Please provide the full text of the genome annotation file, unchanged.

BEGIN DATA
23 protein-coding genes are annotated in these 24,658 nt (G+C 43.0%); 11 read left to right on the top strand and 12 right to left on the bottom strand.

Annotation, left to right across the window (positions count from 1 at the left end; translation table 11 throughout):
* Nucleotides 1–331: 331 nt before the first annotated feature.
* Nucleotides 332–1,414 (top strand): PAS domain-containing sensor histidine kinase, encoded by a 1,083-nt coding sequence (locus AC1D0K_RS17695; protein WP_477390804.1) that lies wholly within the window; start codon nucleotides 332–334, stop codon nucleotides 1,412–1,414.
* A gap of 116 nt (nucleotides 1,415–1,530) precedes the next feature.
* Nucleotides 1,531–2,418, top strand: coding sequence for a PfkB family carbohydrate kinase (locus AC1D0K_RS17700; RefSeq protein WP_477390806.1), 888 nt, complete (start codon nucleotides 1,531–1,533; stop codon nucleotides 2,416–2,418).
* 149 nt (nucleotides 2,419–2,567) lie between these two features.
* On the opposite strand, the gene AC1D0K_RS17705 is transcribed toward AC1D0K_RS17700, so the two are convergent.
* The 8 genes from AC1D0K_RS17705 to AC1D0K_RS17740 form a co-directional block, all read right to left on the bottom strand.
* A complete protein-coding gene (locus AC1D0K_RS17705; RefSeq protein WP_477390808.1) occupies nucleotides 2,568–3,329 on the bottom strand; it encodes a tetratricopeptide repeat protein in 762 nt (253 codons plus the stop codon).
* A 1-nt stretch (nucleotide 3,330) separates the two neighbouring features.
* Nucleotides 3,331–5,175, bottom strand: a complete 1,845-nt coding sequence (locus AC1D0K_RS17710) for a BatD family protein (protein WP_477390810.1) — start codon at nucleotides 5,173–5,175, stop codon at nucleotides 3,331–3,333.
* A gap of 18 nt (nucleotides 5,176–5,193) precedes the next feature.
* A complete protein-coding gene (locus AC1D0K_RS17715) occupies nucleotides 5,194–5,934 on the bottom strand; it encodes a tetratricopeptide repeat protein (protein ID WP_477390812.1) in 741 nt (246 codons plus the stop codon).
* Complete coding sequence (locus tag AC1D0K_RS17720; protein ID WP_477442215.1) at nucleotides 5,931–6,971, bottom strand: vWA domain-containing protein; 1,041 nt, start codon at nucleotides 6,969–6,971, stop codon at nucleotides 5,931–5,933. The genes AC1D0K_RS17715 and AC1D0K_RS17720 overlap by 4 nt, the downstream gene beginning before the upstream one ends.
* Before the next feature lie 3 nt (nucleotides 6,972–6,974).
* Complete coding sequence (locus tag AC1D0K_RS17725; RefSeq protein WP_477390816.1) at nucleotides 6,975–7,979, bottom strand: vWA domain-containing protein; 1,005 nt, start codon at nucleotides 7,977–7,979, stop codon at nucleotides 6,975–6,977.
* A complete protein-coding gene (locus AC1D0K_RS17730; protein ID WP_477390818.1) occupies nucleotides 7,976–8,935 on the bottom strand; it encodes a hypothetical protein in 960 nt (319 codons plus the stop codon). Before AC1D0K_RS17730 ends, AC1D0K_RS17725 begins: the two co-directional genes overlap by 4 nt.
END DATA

23 protein-coding genes are annotated in these 24,658 nt (G+C 43.0%); 11 read left to right on the top strand and 12 right to left on the bottom strand.

Annotation, left to right across the window (positions count from 1 at the left end; translation table 11 throughout):
* Nucleotides 1–331: 331 nt before the first annotated feature.
* Nucleotides 332–1,414 (top strand): PAS domain-containing sensor histidine kinase, encoded by a 1,083-nt coding sequence (locus AC1D0K_RS17695; protein WP_477390804.1) that lies wholly within the window; start codon nucleotides 332–334, stop codon nucleotides 1,412–1,414.
* A gap of 116 nt (nucleotides 1,415–1,530) precedes the next feature.
* Nucleotides 1,531–2,418, top strand: coding sequence for a PfkB family carbohydrate kinase (locus AC1D0K_RS17700; RefSeq protein WP_477390806.1), 888 nt, complete (start codon nucleotides 1,531–1,533; stop codon nucleotides 2,416–2,418).
* 149 nt (nucleotides 2,419–2,567) lie between these two features.
* On the opposite strand, the gene AC1D0K_RS17705 is transcribed toward AC1D0K_RS17700, so the two are convergent.
* The 8 genes from AC1D0K_RS17705 to AC1D0K_RS17740 form a co-directional block, all read right to left on the bottom strand.
* A complete protein-coding gene (locus AC1D0K_RS17705; RefSeq protein WP_477390808.1) occupies nucleotides 2,568–3,329 on the bottom strand; it encodes a tetratricopeptide repeat protein in 762 nt (253 codons plus the stop codon).
* A 1-nt stretch (nucleotide 3,330) separates the two neighbouring features.
* Nucleotides 3,331–5,175, bottom strand: a complete 1,845-nt coding sequence (locus AC1D0K_RS17710) for a BatD family protein (protein WP_477390810.1) — start codon at nucleotides 5,173–5,175, stop codon at nucleotides 3,331–3,333.
* A gap of 18 nt (nucleotides 5,176–5,193) precedes the next feature.
* A complete protein-coding gene (locus AC1D0K_RS17715) occupies nucleotides 5,194–5,934 on the bottom strand; it encodes a tetratricopeptide repeat protein (protein ID WP_477390812.1) in 741 nt (246 codons plus the stop codon).
* Complete coding sequence (locus tag AC1D0K_RS17720; protein ID WP_477442215.1) at nucleotides 5,931–6,971, bottom strand: vWA domain-containing protein; 1,041 nt, start codon at nucleotides 6,969–6,971, stop codon at nucleotides 5,931–5,933. The genes AC1D0K_RS17715 and AC1D0K_RS17720 overlap by 4 nt, the downstream gene beginning before the upstream one ends.
* Before the next feature lie 3 nt (nucleotides 6,972–6,974).
* Complete coding sequence (locus tag AC1D0K_RS17725; RefSeq protein WP_477390816.1) at nucleotides 6,975–7,979, bottom strand: vWA domain-containing protein; 1,005 nt, start codon at nucleotides 7,977–7,979, stop codon at nucleotides 6,975–6,977.
* A complete protein-coding gene (locus AC1D0K_RS17730; protein ID WP_477390818.1) occupies nucleotides 7,976–8,935 on the bottom strand; it encodes a hypothetical protein in 960 nt (319 codons plus the stop codon). Before AC1D0K_RS17730 ends, AC1D0K_RS17725 begins: the two co-directional genes overlap by 4 nt.